Divorce and Veterans 101: What you need to know
In honor of Veteran’s Day next week, we’ll discuss veterans and divorce this week here on Divorce Nest.
Did you know that 62% of first marriages for combat veterans are likely to end in divorce? They’re more likely than vets who didn’t see combat to be divorced. Female enlisted soldiers have nearly double the divorce rate compared to female officers.
Although divorce is divorce, there are a few ways that divorce for a military member or veteran differs from what civilians go through.
“Veterans Day is the time to celebrate the men and women who have worn this nation’s uniform and to honor their service.” — Tammy Duckworth
There are some myths floating around about how benefits can be used in divorce.
These benefits are protected from ordinary creditors. However, spouses and children are not ordinary creditors! So, VA benefits are considered income for the purposes of support, both for the child and the spouse.
However, they are not divisible property. They can’t be taken as assets and divided in half.
Military retirement pay
Depending on the state divorce laws, this may be an asset. The non-military spouse may be awarded their share of it.
In many cases, the military pension is one of the most significant assets of the household, so it’s important not to overlook it. This is also a case where you might want to bring in a financial practitioner such as a Certified Divorce Financial Analyst ® for some help.
Valuing a pension can be difficult for anyone who’s not a financial expert. Not only do you need to figure out the lifetime income stream, but to apply the time value of money to it as well.
The pension ends when the military spouse does. The non-military spouse needs protection to make sure they continue to get their share, if their ex predeceases them. Life insurance on the military spouse or use of the SBP (discussed below) can take care of this for you.
Civilian ex-spouses can often receive their share of spousal benefits whether or not their spouse retired. Certainly, Social Security benefits for divorcees don’t require that their ex be collecting for them to receive money (unless they’ve been divorced less than two years.)
However, with military retirement, the former spouse can’t start collecting retirement pay until the retiree does. Unfortunately, it’s not unheard of for the military member to refuse to retire, just so their ex-spouse can’t collect!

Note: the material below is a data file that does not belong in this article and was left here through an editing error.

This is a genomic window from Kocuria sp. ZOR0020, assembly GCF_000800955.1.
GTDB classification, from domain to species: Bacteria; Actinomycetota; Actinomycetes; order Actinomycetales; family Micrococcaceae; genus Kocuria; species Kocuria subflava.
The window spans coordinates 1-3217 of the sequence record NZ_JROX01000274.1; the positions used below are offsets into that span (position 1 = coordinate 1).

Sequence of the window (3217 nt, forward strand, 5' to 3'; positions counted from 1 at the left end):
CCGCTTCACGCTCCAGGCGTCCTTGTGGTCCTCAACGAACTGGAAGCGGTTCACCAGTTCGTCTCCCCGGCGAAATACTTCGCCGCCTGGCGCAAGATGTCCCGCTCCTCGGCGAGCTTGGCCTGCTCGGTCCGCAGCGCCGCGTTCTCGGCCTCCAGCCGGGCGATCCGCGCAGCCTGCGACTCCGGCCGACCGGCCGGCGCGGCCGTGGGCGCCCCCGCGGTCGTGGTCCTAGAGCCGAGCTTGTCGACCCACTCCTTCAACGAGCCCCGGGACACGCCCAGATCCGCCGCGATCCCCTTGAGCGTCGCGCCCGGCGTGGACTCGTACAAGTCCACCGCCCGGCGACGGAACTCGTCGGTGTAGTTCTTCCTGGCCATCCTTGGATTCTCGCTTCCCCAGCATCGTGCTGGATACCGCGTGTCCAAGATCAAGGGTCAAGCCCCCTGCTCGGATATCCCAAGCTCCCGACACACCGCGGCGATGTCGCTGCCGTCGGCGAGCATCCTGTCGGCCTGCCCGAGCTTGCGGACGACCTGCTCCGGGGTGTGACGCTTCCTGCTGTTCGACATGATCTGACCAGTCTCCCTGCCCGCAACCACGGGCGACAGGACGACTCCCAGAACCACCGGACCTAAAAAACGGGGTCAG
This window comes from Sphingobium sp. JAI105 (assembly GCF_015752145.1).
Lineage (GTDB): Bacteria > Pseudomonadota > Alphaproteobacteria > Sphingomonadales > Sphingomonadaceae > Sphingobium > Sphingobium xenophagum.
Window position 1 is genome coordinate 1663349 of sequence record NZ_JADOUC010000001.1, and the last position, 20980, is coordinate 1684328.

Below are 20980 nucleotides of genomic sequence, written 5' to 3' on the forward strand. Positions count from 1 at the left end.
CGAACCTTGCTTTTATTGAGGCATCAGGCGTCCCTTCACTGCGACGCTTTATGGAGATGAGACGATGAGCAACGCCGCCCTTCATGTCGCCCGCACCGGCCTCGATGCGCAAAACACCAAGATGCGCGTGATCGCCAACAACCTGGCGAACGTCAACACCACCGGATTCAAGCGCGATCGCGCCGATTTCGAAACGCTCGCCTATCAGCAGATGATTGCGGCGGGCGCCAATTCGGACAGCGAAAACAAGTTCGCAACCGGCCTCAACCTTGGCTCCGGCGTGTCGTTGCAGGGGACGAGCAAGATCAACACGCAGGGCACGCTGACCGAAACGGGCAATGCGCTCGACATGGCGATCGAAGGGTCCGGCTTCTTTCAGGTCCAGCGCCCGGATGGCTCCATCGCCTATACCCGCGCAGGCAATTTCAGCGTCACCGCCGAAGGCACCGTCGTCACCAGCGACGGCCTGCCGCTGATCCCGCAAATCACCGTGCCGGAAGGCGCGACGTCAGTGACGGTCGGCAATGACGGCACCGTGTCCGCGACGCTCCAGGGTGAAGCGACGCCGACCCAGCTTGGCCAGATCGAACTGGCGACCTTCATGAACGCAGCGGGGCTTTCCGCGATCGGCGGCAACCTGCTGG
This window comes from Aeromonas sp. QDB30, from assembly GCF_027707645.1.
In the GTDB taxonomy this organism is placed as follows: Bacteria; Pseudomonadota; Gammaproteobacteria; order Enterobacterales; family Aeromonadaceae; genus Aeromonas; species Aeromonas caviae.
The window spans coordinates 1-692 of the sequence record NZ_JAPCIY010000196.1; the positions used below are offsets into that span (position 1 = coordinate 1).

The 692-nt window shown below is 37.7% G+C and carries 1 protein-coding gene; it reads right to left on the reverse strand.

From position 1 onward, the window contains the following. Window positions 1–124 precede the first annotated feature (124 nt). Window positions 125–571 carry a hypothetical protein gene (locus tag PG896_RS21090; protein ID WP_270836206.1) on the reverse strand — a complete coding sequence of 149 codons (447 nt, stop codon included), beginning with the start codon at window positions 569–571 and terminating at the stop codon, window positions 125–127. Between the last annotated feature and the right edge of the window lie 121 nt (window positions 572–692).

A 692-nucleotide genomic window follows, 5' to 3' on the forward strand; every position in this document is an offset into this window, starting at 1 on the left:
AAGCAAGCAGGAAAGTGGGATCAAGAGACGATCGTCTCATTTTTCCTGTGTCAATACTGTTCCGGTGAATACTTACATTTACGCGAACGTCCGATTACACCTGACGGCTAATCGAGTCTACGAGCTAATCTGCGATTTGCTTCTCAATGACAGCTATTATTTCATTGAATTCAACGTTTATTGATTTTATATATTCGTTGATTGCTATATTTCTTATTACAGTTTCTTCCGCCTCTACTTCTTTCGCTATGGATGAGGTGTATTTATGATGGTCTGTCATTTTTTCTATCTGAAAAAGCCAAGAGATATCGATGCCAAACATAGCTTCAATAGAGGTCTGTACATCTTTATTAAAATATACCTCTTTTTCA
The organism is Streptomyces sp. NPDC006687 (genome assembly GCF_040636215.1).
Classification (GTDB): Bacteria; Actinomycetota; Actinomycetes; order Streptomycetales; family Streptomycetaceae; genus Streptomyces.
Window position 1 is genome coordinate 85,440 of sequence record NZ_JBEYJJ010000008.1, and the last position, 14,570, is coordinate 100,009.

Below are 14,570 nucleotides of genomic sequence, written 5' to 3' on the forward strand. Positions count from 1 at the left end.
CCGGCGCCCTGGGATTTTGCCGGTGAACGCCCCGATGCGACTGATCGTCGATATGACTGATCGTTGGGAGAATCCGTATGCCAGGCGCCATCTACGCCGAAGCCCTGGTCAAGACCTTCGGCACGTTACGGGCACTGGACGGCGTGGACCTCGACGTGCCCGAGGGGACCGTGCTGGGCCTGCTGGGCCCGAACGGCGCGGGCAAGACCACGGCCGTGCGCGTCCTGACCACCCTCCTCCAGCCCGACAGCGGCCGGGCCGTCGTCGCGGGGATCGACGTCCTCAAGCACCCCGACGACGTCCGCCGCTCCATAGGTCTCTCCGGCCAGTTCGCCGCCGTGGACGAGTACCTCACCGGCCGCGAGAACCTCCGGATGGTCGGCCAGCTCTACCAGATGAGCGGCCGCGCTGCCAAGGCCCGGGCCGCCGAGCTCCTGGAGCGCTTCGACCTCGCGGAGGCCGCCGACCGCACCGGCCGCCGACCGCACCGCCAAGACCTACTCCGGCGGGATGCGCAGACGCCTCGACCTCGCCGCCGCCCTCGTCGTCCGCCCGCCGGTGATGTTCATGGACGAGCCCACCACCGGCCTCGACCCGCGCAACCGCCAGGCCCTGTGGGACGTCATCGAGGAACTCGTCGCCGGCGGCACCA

You can protect yourself from this by taking an equivalent amount of assets from somewhere else, assuming you do have enough in assets.
Thrift Savings Plan (TSP)
This retirement plan is similar to a 401(k) in the corporate world. The funds inside are often much cheaper than their private sector equivalents. It’s considered a divisible asset for divorce purposes.
The usual difference between separate and marital property applies here. If the military member began contributing to their TSP before the marriage, the amount in the account prior to the wedding is their separate property. Anything after the divorce is theirs as well.
One difference between the TSP and a 401(k) is that in the corporate world, you need a Qualified Domestic Relations Order (QDRO) to divide the account. The TSP requires a court order, which can be issued at any time during the proceedings.
Survivor Benefit Plan
Even if the former spouse was beneficiary during the marriage, they and the military spouse have to jointly sign a letter requesting the division. They’ll need to note whether this is being taken as a result of a divorce decree or court order.
The monthly SBP costs to the member are nontaxable. However, distributions to the former spouse will be taxed at their ordinary income rate.
The former spouse can be designated as a Survivor Benefit Plan beneficiary. They have to notify the military finance center within a year of the divorce to make sure it’s done correctly. If the former spouse remarries before they’re age 55, their SBP is terminated (unless that marriage ends in death or divorce.)
It’s in the interest of the non-military spouse to fulfill the 20/20/20 rule, which will allow them commissary and health (among other) benefits after divorce.
This is the rule when the marriage lasted at least 20 years, the military spouse has at least 20 creditable service years toward retirement, and 20 of those service years were during the marriage. Benefits are terminated upon remarriage.
Although divorce is pretty much the same process for civilians and veterans alike, there are some issues veterans need to pay attention to that others don’t.
The decisions made in the divorce often make a big difference in the livelihood of the non-veteran spouse. Choose wisely.
And thank you to our veterans for their service!
Need more information on handling finances during divorce? Let us know.